3. I hear the judge used the general welfare clause to justify his opinion. THe general welfare clause does not grant a power to gift grants to states and cities. The proof is below.
    Look at the so-called “general welfare” clause: Article I, Sec.8, clause 1, U.S. Constitution, it says:
    The Congress shall have Power To lay and collect Taxes, Duties, Imposts and Excises, to pay the Debts and provide for the common Defense and general Welfare of the United States…
    Immediately thereafter, follows an enumeration(list) of some 15 specific powers which are delegated to Congress. If you will spend 20 minutes carefully reading through the entire Constitution and highlighting the powers delegated to Congress, you will find (depending upon how you count) that only some 21 specific powers were delegated to Congress for the Country at large. This is what is meant when it is said that ours is a Constitution of limited and enumerated powers. The general welfare clause does NOT allow the federal gov’t to gift grants to states and cities.
    Both Madison and Hamilton addressed and expressly rejected the notion that the “general welfare” clause constitutes a general grant of legislative power to Congress.
    In Federalist No. 41 (last 4 paras), Madison denounced as an “ABSURD” “misconstruction” the notion that
    …the power “to lay and collect taxes, duties, imposts, and excises, to pay the debts, and provide for the common defense and general welfare of the United States,”
    amounts to an unlimited commission to exercise every power which may be alleged to be necessary for the common defense or general welfare….
    In refuting this “misconstruction”, Madison pointed out that the first paragraph of Art. I, Sec. 8 employs “general terms” which are “immediately” followed by the “enumeration of particular powers” which “explain and qualify”, by a “recital of particulars”, the general terms. Madison also said:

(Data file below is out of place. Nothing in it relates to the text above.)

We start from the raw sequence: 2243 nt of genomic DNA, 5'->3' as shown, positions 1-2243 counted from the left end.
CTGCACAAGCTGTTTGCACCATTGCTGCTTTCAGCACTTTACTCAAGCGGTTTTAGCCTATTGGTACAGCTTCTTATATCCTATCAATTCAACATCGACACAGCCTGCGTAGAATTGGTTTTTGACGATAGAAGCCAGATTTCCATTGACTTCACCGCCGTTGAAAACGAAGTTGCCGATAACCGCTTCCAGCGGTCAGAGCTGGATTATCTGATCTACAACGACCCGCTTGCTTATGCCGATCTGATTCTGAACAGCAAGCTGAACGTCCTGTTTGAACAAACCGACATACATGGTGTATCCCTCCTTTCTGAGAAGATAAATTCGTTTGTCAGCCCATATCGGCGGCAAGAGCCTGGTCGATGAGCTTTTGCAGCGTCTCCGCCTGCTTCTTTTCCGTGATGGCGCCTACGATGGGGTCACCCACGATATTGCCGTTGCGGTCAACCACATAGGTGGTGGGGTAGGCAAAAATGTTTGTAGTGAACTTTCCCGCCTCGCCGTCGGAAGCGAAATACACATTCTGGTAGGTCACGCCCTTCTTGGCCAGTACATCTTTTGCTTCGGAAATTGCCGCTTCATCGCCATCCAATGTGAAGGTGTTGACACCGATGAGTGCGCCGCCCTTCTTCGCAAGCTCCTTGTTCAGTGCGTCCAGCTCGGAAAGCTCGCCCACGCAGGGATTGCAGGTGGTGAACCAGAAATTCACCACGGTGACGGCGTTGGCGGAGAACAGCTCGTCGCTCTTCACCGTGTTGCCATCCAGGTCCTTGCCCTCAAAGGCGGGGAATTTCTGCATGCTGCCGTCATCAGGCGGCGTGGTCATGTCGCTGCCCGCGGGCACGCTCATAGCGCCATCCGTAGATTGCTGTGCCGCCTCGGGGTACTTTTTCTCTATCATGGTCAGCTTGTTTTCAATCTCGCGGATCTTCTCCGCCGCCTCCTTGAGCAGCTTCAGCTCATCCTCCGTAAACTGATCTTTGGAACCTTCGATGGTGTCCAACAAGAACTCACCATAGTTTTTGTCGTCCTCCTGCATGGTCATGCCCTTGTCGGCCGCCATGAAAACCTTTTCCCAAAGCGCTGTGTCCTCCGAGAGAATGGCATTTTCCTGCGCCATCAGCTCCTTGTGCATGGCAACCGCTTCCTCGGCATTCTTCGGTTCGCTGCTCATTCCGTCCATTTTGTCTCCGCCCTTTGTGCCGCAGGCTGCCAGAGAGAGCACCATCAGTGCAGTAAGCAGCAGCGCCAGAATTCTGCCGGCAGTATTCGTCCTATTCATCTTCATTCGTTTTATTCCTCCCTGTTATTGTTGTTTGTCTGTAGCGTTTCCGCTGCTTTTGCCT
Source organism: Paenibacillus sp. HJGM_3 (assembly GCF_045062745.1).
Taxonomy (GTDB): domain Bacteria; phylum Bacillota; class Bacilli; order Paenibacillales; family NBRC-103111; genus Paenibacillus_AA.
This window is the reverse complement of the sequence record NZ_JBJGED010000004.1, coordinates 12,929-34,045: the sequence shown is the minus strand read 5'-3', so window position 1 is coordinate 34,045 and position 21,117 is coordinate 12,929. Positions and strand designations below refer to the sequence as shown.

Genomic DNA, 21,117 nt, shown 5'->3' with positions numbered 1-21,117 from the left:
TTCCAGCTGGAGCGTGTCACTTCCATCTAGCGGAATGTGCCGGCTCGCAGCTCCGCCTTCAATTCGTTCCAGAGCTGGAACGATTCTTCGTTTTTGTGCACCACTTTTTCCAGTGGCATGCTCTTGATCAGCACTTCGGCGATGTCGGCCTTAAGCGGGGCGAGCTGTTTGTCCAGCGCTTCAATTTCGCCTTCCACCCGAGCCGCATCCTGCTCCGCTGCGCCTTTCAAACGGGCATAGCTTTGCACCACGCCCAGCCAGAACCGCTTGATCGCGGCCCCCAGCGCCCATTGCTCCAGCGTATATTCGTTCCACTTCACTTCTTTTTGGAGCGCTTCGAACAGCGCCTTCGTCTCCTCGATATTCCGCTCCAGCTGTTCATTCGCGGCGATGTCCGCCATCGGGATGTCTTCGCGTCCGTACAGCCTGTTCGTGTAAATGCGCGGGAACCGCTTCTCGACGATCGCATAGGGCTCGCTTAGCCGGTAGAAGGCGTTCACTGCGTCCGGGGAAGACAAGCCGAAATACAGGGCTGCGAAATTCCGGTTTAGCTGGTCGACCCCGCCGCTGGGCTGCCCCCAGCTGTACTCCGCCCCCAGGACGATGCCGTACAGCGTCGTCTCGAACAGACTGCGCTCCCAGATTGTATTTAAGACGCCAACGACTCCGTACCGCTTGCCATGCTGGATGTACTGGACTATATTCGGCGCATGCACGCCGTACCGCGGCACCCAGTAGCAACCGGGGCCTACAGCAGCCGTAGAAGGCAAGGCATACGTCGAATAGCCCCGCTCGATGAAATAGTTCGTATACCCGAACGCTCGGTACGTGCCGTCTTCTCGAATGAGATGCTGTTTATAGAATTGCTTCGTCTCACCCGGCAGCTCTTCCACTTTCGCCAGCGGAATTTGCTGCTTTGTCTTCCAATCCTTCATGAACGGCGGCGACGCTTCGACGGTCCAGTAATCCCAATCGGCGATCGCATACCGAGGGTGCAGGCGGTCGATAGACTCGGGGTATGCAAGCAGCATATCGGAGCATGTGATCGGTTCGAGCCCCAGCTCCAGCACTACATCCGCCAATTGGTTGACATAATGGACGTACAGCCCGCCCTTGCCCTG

…Nothing is more natural nor common than first to use a general phrase, and then to explain and qualify it by a recital of particulars. But the idea of an enumeration of particulars which neither explain nor qualify the general meaning, and can have no other effect than to confound and mislead, is an absurdity…
    Madison was emphatic:
    He said it was “error” to focus on the “general expressions” and disregard “the specifications which ascertain and limit their import”; and to argue that the general expression provides “an unlimited power” to provide for “the common defense and general welfare”, is “an absurdity”.
    In Federalist No. 83 (7th para), Hamilton said:
    The plan of the constitutional convention declares that the power of Congress shall extend to certain enumerated cases. This specification of particulars evidently excludes all pretension to a general legislative authority, because an affirmative grant of special powers would be absurd, as well as useless, if a general authority was intended
    It is clear from Madison and Hamilton that the Constitution does not confer any general or unlimited grant of legislative power for the general welfare to Congress! The general welfare clause does NOT allow the federal gov’t to gift grants to states and cities for any purpose that some congress thinks is for the general welfare.
    Madison & Hamilton are the experts on the original intent and meaning of the constitution, they were there and helped write it! They told us what it means and doesn’t mean in the Federalist, all we have to do is read it.